- Microsoft Bluetooth Mouse – For mouse-ing. Small, simple, and reliable for the last 3 years.
- Logitech Professional Presenter – For controlling slide shows and pointing at things with a green laser pointer. It’s a USB device and has been exceptionally reliable. The roughest part here is that laser pointers are less and less practical (anyone else agree?)
- iPad Air 2 – For showing tablet apps. This is my personal device, but I use it in over 90% of my presentations to demonstrate the Microsoft commitment to iOS devices.
- Mini-display to VGA – For connecting to projectors. I prefer the HDMI connection, if possible, but I still see more VGA when I go into conference rooms
- Mini-display to HDMI – For connecting to projectors. For the preferred HDMI connection when in conference rooms.
- Moto X Pure – For showing mobile phone apps. Like the iPad, this is my personal device but I include it here to highlight the Android ecosystem.
- Headphones (1/8″ wired) – While I went through several attempts at wireless headphones, this cheap wired set made it through the whole year.
- 10-foot VGA Extender (female to male) – For connecting to projectors (without getting stuck in a weird spot). Like I said, lots of conference rooms have a projector with VGA connector–but I hate getting stuck at the back of the room when the projector’s back there and there’s only a short VGA cable. This extension gives me the flexibility to sit in the right place around the table.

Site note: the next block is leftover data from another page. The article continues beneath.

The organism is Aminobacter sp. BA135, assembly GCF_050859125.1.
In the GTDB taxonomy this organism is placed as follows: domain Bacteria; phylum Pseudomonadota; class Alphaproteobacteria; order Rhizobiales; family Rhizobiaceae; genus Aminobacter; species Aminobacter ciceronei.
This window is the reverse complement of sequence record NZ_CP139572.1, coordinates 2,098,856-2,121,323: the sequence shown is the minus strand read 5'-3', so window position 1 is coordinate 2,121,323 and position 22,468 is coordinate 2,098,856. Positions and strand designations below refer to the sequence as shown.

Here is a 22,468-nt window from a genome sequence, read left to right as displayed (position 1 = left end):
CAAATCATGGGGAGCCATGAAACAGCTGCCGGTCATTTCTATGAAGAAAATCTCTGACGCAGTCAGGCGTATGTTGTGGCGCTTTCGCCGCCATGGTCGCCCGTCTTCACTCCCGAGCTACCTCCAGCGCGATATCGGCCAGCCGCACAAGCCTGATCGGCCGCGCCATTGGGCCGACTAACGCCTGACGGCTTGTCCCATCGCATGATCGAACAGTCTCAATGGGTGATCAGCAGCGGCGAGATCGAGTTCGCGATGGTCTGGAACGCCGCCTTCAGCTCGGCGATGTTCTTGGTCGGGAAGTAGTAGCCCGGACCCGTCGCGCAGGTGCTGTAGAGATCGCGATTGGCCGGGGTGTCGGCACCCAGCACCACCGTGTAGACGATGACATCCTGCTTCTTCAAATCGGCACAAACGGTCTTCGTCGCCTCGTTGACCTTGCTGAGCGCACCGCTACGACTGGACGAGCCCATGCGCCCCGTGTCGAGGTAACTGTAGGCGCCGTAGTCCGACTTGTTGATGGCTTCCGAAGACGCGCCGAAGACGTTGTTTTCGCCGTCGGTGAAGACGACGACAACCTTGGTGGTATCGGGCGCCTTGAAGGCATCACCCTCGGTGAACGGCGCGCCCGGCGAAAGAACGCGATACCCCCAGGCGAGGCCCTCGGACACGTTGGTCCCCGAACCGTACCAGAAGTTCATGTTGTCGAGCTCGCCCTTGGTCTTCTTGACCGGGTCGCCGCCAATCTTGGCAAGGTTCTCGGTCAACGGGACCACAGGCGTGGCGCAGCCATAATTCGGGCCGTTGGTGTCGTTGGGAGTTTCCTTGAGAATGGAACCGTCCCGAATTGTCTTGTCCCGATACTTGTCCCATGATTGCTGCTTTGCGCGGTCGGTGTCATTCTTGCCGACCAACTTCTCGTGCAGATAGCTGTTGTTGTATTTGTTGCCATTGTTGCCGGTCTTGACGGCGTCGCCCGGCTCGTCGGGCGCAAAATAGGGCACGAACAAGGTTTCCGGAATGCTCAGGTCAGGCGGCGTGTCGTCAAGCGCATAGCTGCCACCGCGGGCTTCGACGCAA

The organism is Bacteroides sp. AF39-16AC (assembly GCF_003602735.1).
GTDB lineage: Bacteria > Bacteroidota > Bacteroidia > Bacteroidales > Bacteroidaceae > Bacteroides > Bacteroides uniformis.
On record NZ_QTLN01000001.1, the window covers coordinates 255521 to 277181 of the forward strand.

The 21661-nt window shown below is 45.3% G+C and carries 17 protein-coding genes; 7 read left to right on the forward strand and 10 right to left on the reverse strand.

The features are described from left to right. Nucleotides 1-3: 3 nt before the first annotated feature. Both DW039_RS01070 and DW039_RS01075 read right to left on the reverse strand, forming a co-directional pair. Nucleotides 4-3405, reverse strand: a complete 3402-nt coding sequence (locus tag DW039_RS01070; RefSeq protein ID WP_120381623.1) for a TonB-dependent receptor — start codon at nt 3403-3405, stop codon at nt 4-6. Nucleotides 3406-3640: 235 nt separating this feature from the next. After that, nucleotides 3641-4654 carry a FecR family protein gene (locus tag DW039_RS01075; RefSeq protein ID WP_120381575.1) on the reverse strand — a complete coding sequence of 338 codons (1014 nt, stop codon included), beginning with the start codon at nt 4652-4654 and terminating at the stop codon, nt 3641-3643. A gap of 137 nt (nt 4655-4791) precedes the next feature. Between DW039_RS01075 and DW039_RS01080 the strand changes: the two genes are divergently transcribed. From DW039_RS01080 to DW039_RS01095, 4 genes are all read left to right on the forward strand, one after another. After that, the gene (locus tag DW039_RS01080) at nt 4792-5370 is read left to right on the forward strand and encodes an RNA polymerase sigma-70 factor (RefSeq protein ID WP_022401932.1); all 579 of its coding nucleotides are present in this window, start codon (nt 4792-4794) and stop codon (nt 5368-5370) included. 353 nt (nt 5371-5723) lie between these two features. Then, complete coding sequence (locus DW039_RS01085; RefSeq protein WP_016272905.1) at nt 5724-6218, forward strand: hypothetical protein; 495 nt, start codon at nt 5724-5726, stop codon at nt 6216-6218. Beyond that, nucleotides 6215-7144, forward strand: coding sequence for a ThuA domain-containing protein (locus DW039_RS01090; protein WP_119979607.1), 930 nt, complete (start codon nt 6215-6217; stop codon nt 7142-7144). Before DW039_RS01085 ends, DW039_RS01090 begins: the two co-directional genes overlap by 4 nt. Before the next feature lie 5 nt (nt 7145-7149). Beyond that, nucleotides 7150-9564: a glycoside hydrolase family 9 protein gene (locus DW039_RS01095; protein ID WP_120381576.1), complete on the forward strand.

- 1/8″ audio to RCA (male to male) – For connecting to sound systems. It’s more often that I use this in my hotel room to connect my phone up to the TV when I don’t want to listen on my headphones while burning the midnight oil
- RCA to 1/8″ (female to male) – Used in conjunction with #15 when I need a male to male 1/8″ audio connection. It’s not going to be audiophile quality, but it’ll do in a pinch.
- 4-foot Micro USB – For charging my phone and having some slack to still use it
- 20-foot Cat-6 network cable – For live software demonstrations on a wired network. Wired connections almost always yield better performance vs. guest wireless networks, and this cable makes sure I’m not stuck at an awkward place around the table.
- (not pictured) 20 foot HDMI cable (male to male) – For those times when I need a longer HDMI cable. Very similar to #14 but for HDMI instead of VGA.
- (not pictured) Belkin 3-Outlet Travel Charger and 8-foot grounded extension cord – For sharing power when limited plugs are available. Especially useful in older conference rooms. It’s also great for making new friends at airports when there’s a limited number of public outlets.
- (not pictured) Laptop computer – Over the course of the year I changed computers 2 times, as folks in my role tend to do. All were Windows 10 machines with touchscreen capability.
So there you have it for my solutions architect everyday carry for 2016. Did any of this catch you by surprise? Have you posted your everyday carry somewhere? Let me know in the comments if you have any ideas.